This invention is illustrated by way of the following Examples, in which all percents are by weight unless otherwise specified.

EXAMPLE 1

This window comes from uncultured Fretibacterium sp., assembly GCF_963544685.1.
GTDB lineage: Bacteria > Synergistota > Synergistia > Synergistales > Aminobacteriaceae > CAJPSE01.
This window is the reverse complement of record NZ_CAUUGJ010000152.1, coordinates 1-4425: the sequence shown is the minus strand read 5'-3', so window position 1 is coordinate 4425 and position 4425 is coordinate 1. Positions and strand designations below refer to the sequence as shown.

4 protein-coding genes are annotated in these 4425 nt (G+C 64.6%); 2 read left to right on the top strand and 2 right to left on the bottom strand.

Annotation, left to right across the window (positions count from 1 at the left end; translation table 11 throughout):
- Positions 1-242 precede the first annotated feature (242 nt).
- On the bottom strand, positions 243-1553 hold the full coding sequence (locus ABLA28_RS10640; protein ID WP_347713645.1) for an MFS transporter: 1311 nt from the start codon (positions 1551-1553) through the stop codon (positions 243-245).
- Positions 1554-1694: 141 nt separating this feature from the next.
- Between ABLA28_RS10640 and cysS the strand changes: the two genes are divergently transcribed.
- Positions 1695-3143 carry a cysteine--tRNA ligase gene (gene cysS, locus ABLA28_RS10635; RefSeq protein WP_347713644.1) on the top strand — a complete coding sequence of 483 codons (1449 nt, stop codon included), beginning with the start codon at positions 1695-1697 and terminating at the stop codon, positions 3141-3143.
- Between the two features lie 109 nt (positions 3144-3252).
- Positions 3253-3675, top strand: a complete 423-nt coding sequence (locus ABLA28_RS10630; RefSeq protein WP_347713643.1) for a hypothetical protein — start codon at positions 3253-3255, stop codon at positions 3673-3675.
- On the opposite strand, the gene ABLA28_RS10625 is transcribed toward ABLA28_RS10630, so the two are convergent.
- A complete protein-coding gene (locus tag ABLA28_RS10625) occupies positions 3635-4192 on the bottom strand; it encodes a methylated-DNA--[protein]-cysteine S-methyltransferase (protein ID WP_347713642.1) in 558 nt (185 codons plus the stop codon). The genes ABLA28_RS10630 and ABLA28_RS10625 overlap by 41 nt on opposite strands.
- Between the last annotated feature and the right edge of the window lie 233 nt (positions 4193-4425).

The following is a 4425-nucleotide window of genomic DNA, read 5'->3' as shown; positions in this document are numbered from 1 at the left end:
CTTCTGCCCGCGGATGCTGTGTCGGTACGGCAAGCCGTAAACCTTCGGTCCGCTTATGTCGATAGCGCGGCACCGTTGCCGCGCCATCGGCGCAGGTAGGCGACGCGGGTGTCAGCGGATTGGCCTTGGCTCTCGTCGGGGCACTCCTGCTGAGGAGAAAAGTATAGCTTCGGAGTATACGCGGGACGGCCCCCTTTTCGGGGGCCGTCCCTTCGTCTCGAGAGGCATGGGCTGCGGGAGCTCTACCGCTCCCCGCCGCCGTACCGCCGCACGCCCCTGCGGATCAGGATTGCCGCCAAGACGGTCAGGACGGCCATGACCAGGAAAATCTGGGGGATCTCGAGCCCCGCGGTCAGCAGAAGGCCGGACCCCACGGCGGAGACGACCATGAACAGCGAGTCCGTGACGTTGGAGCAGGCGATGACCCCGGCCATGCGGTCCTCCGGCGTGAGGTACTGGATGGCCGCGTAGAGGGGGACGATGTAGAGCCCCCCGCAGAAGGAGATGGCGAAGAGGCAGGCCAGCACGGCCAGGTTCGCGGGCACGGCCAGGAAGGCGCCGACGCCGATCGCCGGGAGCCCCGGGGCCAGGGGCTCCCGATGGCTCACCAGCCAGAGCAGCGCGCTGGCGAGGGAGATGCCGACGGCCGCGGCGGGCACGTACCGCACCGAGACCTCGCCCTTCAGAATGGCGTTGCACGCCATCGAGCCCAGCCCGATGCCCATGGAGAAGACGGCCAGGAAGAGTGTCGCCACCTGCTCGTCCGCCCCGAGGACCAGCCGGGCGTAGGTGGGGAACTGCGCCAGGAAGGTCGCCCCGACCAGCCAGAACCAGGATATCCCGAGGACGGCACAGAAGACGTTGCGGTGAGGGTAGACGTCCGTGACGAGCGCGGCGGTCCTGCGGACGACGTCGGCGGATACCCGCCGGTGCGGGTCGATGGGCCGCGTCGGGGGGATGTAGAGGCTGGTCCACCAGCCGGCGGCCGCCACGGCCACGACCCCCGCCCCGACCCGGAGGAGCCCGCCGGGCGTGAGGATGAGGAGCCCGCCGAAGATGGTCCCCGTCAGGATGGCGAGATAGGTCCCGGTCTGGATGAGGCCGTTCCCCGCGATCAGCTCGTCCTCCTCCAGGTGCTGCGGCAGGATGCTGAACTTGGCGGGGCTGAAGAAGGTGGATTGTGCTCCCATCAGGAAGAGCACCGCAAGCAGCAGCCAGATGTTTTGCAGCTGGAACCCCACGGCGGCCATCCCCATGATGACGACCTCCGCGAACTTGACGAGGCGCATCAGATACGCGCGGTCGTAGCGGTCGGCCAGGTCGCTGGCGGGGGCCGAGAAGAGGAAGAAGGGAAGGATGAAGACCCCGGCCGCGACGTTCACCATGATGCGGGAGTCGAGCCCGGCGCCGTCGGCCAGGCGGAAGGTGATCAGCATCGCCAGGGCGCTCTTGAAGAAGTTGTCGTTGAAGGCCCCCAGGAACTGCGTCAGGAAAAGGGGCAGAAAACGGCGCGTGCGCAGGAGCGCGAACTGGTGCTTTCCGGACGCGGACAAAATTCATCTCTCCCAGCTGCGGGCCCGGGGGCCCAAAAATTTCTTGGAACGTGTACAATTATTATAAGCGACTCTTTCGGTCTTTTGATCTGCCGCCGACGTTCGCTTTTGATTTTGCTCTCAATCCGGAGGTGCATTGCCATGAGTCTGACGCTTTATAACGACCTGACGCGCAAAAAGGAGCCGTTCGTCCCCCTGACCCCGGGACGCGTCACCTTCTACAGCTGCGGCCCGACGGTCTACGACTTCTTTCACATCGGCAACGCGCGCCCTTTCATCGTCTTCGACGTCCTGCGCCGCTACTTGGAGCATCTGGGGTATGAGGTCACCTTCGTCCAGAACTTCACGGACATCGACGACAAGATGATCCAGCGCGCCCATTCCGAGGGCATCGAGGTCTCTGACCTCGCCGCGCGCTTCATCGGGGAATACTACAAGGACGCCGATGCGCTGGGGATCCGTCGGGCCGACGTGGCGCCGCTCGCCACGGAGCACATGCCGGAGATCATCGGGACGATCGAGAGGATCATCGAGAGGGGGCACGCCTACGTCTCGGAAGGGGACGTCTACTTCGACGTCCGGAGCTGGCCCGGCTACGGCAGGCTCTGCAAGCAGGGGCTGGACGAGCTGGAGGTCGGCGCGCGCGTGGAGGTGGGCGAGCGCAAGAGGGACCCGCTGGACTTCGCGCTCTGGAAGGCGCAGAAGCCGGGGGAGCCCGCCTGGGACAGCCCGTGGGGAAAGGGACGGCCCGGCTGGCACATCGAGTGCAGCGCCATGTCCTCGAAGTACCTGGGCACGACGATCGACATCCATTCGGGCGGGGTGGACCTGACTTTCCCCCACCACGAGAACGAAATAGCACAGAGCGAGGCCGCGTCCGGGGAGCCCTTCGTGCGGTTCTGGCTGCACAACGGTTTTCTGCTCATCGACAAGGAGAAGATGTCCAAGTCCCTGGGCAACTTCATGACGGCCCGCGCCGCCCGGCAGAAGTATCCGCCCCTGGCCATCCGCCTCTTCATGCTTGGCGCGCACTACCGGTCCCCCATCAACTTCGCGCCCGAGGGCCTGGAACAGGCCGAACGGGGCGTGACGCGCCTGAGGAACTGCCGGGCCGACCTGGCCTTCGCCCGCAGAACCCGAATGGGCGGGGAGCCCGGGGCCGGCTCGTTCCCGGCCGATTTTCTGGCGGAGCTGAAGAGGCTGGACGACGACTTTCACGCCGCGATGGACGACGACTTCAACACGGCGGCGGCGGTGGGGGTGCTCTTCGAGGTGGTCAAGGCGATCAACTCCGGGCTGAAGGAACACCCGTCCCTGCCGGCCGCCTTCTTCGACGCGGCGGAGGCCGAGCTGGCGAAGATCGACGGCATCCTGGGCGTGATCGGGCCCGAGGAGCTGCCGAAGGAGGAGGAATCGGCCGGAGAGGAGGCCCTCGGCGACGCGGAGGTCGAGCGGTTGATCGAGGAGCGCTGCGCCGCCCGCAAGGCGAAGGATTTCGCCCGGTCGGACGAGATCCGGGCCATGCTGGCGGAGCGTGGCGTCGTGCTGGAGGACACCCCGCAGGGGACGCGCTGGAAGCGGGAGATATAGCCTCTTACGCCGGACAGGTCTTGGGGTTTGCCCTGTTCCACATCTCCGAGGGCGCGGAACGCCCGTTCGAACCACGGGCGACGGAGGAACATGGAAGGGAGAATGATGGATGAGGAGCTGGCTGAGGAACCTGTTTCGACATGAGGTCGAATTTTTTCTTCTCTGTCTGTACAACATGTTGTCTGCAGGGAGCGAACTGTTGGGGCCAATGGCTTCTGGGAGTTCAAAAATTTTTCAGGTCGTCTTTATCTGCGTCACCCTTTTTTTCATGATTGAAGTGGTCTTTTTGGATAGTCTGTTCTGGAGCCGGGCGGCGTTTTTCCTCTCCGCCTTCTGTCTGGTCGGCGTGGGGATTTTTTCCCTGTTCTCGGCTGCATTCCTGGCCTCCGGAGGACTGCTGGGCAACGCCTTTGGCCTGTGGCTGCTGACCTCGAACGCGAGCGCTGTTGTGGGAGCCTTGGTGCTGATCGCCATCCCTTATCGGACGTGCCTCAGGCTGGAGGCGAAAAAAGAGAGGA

In a 1-liter four-necked separable flask equipped with a thermometer, a bimetal type relay, a reflux condenser and a homomixer (a table-type M-type manufactured by Tokushu Kika Kogyo Co., Ltd.), 67.2 g of styrene, 17.2 g of 60% divinylbenzene (a mixture of 60% of divinylbenzene and 35% of monovinylethylbenzene, hereinafter the above-mentioned expression being used in the same manner), 0.52 g of benzoyl peroxide (BPO), 23.4 g of a suspension of 10% hardly-soluble tri-calcium phosphate (TCP), 1.26 g of 1% sodium dodecylbenzenesulfonate (DA) and 420 ml of demineralized water were placed and stirred with accompanying high speed shearing (rate of shear about 1.3106 min-1). The contents were heated to 70 to 75 C. by using a mantle heater while dispersing. The polymerization was carried out for 2 hours at that temperature (percentage conversion 30%). Subsequently, the reaction solution was quickly removed to another 1-liter four-necked separable flask equipped with a thermometer, a bimetal type relay, a reflux condenser and a stirrer having H-type blade and the polymerization was continued at 80-85 C. for 4 hours with a stirring rate of 500-600 rpm. During the polymerization, samples were often taken from the reaction solution to observe particle size of the beads by an optical microscope and 150 g of TCP was intermittently added to the reaction solution in order to make the dispersion system stable and to maintain the small particle size. The spherical beads thus produced were filtered, washed with a dilute hydrochloric acid solution and dried. Microphotographs of the beads were taken and particle size distribution (proportion) of the beads was measured and converted to percents by weight as follows: